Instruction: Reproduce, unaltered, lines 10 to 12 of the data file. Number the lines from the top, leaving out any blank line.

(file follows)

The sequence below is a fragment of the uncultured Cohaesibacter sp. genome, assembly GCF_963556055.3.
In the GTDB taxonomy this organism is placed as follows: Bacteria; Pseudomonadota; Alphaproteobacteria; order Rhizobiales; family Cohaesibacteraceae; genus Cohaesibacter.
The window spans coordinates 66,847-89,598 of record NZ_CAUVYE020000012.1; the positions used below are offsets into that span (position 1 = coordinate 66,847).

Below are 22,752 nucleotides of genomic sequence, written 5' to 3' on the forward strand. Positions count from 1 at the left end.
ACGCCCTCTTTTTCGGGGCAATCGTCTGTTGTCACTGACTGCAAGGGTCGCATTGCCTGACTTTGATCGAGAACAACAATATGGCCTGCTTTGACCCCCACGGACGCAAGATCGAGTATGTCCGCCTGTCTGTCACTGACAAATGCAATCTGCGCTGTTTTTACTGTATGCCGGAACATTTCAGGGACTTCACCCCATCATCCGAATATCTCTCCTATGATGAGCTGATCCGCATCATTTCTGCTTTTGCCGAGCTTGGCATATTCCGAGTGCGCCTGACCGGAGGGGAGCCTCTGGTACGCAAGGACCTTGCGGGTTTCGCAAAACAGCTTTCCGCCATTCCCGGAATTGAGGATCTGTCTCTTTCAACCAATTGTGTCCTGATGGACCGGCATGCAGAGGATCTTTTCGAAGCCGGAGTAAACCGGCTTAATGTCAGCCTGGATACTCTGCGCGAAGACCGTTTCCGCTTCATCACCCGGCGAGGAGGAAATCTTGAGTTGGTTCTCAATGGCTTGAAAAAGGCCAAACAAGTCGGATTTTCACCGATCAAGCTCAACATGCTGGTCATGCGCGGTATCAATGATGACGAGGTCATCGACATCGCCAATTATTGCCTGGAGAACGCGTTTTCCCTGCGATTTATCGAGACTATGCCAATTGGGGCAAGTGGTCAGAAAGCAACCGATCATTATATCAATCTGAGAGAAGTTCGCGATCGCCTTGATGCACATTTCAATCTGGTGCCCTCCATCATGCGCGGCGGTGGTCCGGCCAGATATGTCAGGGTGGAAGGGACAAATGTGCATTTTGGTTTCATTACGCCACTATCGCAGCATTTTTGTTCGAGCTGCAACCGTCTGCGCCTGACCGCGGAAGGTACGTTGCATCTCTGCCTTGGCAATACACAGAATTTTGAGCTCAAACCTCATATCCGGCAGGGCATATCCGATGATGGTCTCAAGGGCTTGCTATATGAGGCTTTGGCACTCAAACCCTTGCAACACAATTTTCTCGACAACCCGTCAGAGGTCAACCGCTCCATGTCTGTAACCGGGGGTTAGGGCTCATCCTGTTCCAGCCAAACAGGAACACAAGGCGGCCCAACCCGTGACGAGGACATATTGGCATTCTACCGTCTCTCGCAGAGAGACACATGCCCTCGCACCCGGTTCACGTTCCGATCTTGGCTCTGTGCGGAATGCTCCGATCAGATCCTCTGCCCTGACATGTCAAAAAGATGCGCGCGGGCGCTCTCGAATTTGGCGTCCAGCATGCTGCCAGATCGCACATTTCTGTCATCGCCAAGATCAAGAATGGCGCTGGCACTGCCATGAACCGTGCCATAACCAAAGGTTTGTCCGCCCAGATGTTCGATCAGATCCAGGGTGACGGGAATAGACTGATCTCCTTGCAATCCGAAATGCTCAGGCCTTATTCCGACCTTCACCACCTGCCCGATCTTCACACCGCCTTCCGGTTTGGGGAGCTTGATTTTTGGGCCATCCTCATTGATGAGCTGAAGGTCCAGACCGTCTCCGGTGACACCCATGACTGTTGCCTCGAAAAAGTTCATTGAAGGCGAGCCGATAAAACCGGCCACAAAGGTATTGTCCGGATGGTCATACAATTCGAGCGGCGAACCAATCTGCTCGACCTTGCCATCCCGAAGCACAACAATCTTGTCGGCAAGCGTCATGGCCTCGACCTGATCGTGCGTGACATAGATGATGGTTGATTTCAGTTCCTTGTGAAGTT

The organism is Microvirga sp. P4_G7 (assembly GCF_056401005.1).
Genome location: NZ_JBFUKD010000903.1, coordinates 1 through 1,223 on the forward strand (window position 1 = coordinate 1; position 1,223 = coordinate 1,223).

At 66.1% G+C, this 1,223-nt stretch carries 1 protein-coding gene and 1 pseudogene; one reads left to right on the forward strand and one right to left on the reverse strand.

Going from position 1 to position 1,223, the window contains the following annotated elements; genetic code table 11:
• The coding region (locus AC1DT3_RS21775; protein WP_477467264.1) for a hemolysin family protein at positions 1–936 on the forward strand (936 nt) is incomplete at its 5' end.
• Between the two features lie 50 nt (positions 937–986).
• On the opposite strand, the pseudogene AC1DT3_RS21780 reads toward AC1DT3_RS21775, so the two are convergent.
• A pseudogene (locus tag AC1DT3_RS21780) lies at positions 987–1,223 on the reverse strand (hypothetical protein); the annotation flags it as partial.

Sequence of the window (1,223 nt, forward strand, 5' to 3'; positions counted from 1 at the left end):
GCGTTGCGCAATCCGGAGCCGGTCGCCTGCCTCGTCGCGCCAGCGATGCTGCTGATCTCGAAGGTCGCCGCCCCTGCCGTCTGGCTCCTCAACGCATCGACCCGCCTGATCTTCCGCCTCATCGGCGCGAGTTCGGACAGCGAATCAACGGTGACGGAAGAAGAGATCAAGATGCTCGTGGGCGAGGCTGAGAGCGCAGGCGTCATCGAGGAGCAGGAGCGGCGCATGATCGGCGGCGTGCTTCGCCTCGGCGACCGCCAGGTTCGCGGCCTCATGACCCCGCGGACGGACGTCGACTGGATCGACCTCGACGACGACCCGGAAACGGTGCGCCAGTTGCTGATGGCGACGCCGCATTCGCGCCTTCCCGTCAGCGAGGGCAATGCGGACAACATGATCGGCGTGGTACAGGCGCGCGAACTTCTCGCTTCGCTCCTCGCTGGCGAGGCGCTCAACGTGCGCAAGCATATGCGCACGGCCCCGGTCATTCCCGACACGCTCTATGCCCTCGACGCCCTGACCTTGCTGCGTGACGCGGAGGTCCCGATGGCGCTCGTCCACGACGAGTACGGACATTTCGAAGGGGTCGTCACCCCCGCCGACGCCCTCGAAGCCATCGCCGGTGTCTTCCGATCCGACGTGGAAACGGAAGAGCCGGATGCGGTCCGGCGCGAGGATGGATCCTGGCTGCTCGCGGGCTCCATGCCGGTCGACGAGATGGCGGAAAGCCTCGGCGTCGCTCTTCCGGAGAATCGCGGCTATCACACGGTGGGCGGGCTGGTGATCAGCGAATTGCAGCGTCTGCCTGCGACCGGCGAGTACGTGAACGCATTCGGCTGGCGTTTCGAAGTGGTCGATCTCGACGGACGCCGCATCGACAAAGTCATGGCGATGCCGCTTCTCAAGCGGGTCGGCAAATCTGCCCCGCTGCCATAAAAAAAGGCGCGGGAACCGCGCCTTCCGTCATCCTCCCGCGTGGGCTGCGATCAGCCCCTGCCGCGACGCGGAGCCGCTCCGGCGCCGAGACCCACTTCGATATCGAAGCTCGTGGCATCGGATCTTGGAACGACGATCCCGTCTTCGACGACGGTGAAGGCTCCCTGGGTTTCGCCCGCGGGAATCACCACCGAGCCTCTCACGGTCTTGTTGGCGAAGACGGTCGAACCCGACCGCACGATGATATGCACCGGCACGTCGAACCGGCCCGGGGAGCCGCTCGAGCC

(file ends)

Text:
• The coding region (locus AC1DT3_RS21775; protein WP_477467264.1) for a hemolysin family protein at positions 1–936 on the forward strand (936 nt) is incomplete at its 5' end.
• Between the two features lie 50 nt (positions 937–986).
• On the opposite strand, the pseudogene AC1DT3_RS21780 reads toward AC1DT3_RS21775, so the two are convergent.